printed, and any or all of these can
didates will gladly step out of the
race. They are:
For Mayor: W. P. Heryford.
For Councilmen: Harry Bailey
V. L. Suelllng
A. Y. Beach.
For Recorder: W. B. Sulder, pres
For Treasurer: A. Bleber, present
Mltk Maids Entertainment.
The purpose of this entertainment
la to ratee funds to assist In fixing up
the M. E. parsonage, which Is la a
very dilapidated coudltlon and need
of repairs. It Is hoped that people
will truu out eniuoKso, and help swell
the fund. Following Is the program:
Quartette, Whispering leaves
Mesdames Chrisman, Noriu, Wil-
llts and Miss Nlckerson.
Solo, The Tie That Binds, Mrs. Norin.
Recitation, Selected, Miss Snider.
Solo, Angel's Serenade, Mr. Nlckerson
Mesdames Clirisuian, Noriu, Willits
and Miss Mckerson.
Solo, A Dream, Mrs. E. H. Smith.
Scltvt Reading, Selected, Mrs. Steele.
Solo, Selected Dr. Steiner.
Solo, Life's l.ulluhy, Miss Nickerson.
Military Drill Twelve Milk Maids.
One Should be Appointed Without
Delay, 5o as to Report a Bill
at the Next Legislature.
At the last session of the Oregon
legislature a concurrent resolution
was adopted authorizing th ap
pointment of an irrigation commis
sion, to report a bill at the next
session, but said commission baa
never Urn appointed owing to the
fait that so appropriation waa
made to cover the expense. The
appointment should he made any
way, as no doubt the next, legisla
ture will see to It that the commis
sion get pay for Its service. There
Is nn urgpnt necessity for early action
toward irrigation, and It Is hoped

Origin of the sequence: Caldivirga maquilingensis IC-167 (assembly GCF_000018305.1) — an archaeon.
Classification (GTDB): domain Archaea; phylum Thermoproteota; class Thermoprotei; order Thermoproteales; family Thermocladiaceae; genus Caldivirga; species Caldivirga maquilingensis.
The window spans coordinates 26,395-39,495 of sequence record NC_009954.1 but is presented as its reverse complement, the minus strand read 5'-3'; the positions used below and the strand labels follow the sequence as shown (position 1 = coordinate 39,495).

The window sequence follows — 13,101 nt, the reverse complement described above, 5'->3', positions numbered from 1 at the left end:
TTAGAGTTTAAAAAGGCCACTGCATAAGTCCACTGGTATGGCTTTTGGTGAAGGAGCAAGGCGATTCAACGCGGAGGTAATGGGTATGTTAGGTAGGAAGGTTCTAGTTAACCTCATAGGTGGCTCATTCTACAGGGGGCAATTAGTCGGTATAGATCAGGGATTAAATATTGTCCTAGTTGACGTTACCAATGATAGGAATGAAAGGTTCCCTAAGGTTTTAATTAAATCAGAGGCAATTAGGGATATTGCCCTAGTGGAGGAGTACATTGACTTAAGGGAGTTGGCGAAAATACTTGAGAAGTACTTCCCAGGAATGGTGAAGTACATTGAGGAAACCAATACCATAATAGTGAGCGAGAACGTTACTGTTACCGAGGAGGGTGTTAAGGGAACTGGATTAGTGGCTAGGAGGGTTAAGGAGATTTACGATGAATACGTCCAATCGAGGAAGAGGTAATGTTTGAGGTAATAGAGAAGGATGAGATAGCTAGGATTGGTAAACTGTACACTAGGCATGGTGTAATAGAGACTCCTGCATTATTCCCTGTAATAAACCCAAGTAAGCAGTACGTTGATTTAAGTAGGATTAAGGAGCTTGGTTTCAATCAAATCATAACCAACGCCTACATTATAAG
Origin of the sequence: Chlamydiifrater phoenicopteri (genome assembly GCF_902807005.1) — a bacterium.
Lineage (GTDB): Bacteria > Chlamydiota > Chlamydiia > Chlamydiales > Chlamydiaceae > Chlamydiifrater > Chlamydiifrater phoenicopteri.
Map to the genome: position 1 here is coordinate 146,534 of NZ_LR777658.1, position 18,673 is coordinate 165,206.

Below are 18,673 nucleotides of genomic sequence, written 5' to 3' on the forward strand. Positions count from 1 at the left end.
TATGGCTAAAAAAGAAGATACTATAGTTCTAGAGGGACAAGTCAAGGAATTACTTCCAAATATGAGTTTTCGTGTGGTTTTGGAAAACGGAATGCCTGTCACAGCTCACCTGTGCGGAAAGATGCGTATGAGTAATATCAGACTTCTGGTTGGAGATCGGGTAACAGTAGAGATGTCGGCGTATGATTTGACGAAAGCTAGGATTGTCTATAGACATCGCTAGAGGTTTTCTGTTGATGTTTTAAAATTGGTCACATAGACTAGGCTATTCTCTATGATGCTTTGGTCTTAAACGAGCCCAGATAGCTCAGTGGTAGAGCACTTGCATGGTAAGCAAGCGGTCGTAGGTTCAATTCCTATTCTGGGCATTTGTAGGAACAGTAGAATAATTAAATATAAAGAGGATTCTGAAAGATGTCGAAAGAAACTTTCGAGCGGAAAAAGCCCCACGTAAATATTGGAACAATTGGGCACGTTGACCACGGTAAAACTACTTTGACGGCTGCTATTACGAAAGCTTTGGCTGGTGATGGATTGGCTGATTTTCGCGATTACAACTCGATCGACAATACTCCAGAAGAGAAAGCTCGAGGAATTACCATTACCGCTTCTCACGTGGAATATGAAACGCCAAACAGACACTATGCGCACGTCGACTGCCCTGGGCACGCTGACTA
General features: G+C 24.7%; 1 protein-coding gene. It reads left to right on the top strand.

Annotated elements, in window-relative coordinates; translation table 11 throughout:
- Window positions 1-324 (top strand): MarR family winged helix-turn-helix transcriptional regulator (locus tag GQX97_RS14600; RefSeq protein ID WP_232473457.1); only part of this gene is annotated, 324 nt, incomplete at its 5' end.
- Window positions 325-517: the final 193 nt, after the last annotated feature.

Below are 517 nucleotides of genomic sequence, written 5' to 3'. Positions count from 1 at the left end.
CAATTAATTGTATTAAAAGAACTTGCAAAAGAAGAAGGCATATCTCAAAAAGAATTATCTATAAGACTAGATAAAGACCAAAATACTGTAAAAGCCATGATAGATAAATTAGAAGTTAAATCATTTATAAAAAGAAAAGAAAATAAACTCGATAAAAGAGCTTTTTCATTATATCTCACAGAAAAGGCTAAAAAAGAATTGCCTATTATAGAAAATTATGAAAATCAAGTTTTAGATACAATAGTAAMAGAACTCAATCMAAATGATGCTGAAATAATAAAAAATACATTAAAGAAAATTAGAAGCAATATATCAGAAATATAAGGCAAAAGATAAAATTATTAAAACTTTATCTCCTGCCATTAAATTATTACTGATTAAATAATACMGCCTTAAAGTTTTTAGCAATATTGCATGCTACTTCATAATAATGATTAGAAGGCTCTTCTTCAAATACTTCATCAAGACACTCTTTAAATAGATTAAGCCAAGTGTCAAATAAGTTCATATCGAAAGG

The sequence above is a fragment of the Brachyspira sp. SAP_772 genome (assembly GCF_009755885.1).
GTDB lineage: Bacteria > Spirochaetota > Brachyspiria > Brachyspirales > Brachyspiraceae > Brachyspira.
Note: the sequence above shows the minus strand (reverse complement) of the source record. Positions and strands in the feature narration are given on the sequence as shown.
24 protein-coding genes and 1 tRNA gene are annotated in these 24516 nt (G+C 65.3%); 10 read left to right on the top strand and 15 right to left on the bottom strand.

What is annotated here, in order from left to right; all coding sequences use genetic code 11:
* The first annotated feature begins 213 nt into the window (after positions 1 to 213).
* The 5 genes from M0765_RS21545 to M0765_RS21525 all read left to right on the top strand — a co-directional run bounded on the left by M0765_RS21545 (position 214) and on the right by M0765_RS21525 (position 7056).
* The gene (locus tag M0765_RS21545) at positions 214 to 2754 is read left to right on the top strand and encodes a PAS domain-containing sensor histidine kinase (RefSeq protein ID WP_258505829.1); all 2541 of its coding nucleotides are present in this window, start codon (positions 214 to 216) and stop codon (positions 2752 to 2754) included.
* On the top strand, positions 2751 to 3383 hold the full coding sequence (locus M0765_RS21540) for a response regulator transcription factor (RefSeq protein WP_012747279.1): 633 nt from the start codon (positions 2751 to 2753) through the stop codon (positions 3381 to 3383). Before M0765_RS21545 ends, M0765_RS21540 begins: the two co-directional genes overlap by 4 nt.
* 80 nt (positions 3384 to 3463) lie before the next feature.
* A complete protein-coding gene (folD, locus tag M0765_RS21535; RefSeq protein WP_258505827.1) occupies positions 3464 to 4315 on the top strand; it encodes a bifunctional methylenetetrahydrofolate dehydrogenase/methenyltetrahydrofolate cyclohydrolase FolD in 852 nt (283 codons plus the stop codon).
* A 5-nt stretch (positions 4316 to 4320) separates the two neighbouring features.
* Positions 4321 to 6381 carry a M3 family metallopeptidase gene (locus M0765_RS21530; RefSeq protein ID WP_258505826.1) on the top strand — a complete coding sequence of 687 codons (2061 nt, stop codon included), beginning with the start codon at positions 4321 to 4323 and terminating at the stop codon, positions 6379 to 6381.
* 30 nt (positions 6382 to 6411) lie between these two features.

that the commission will be appoint
ed at once. Senate concurrent reso
lution No. 30, reads as follown:
Whereas the laws of the State of
Oregon, In regard to water rights.
the appropriation of water and the
measurements thereof, the law ac
cepting the so called Carey act of the
general government, and in relation
to the irrigation of land acquired
under said act and other lands, ore
not adequate or satisfactory; and
whereas the Joint Irrigation com
mittee of the senate and house of
representatives has found it unwise
and Impracticable, In the short space
o( time which It can devote-to the
subjtrt, to attempt to formulate a
bill that would meet the require
ments thereof; therefore.
Be it resolved by the senate, the
That the State Land Board le
ami is hereby authorized and re
quired to appoint an irrigation com
mission, to consist of five members,
two meinU'rs of which shall lie at
torneys of the State of Oregon, two
practical irrigators, and one a civil
engineer familiar with the irriga
tion projects of this state, to report
a bill dealing thoroughly with said
subject, to the next legislature of
this state, codifying, regaling, and
otherwise amending the present laws
of the State of Oregon, and enacting
uew provisions in relation to said
Be it further resolvec', that the
said State Land Board be and is
hereby authorized and required to
meet the expenses of clerk hire for
Bald commission out of any money
in their hands to defray expensed
incurred under the act enabling the
state to proceed under the act tak
ing advantage of the so-called Carey
Adopted by the senate February
S. L. Mqobehead,. ,
Concurred lu by the house Feb
ruary 19, 1903.
A. C. Jknmnos,
Old Fort Clatsop.
The Lewis and Clark commission
have decided to erect as near as pos
sible a foe simile of Fort Clatsop at
tho St. Louis Fair. The plans con
template a building and a stockado
of logs and will cost 10,000.
Fort Clatsop was the point at tho
mouth of tho Columbia river at
which Captain Meriwether Lewis
and Lieutenant Charles Clark spent
tho winter of 1S05 and was coinci
dent with the completion of tho
first overland trip across tho 1'nlted,